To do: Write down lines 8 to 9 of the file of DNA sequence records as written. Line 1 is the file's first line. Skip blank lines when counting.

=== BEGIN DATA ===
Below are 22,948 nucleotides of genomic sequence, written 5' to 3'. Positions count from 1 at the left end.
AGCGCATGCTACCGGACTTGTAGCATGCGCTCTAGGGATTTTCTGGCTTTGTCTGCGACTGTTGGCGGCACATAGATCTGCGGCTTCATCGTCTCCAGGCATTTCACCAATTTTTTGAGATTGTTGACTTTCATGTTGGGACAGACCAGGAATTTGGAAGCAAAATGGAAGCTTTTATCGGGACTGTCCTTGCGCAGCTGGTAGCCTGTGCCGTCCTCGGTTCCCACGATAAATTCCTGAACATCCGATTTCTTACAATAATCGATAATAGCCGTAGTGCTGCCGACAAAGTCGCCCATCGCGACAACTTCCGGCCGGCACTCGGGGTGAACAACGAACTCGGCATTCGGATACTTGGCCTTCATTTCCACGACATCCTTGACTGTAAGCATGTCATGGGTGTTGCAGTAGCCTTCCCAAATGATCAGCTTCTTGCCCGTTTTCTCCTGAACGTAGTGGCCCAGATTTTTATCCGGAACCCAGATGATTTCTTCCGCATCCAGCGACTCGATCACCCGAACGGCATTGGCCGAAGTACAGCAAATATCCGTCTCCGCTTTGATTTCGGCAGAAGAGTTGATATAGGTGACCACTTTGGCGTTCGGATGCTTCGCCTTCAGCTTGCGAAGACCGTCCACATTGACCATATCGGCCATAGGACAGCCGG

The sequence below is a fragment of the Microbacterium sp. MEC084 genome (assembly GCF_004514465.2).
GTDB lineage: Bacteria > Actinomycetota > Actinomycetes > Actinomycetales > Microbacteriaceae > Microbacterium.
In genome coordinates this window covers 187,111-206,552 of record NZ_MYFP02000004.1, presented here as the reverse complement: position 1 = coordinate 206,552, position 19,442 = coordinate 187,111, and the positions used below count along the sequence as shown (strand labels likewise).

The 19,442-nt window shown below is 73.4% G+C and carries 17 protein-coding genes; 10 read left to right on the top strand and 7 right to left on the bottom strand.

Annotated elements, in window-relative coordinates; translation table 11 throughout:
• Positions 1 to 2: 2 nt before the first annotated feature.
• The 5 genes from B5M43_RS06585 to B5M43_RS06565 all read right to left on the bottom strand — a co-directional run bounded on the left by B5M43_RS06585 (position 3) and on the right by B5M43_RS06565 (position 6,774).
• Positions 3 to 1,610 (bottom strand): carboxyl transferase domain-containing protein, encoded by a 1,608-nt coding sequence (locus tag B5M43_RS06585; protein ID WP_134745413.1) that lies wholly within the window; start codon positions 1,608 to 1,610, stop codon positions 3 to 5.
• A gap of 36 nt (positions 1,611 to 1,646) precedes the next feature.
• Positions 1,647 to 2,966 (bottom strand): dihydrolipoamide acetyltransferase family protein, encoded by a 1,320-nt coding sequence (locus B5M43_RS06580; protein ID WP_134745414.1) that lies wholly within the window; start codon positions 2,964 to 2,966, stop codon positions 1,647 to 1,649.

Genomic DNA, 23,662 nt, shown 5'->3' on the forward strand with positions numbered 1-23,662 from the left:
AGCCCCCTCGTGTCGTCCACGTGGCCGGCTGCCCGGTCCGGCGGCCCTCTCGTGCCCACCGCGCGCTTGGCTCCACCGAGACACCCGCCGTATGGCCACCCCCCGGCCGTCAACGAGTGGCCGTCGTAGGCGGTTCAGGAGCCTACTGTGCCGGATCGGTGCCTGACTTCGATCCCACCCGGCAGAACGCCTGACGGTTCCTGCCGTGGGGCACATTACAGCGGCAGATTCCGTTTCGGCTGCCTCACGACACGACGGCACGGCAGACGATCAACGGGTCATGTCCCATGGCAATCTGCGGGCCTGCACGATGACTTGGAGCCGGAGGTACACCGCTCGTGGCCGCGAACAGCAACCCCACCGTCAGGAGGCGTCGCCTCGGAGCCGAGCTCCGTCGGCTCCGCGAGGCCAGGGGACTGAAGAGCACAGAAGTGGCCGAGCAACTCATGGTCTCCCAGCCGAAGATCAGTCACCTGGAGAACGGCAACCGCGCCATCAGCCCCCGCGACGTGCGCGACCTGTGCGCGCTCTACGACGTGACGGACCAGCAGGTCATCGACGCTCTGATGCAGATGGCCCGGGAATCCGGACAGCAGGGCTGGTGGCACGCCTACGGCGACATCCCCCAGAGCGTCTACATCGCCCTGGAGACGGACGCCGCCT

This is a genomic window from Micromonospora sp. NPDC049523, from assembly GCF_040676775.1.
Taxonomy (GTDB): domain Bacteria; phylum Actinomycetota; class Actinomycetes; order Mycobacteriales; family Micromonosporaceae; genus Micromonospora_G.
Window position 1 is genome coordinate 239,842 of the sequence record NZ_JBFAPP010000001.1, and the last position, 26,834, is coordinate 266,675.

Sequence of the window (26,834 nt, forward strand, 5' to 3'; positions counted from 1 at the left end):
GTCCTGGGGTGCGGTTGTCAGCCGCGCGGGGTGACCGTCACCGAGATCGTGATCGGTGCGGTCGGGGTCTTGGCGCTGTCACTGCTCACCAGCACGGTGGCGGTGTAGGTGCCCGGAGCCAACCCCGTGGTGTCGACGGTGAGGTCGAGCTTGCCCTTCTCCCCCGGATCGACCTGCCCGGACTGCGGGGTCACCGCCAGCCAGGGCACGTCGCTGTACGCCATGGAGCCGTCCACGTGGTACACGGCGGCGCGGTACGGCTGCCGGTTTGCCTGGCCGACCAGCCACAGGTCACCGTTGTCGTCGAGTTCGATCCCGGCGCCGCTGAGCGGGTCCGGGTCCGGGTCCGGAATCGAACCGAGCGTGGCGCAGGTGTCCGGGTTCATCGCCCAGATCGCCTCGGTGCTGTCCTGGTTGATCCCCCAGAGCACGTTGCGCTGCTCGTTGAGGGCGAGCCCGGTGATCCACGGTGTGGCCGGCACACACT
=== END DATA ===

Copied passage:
• Positions 1 to 2: 2 nt before the first annotated feature.
• The 5 genes from B5M43_RS06585 to B5M43_RS06565 all read right to left on the bottom strand — a co-directional run bounded on the left by B5M43_RS06585 (position 3) and on the right by B5M43_RS06565 (position 6,774).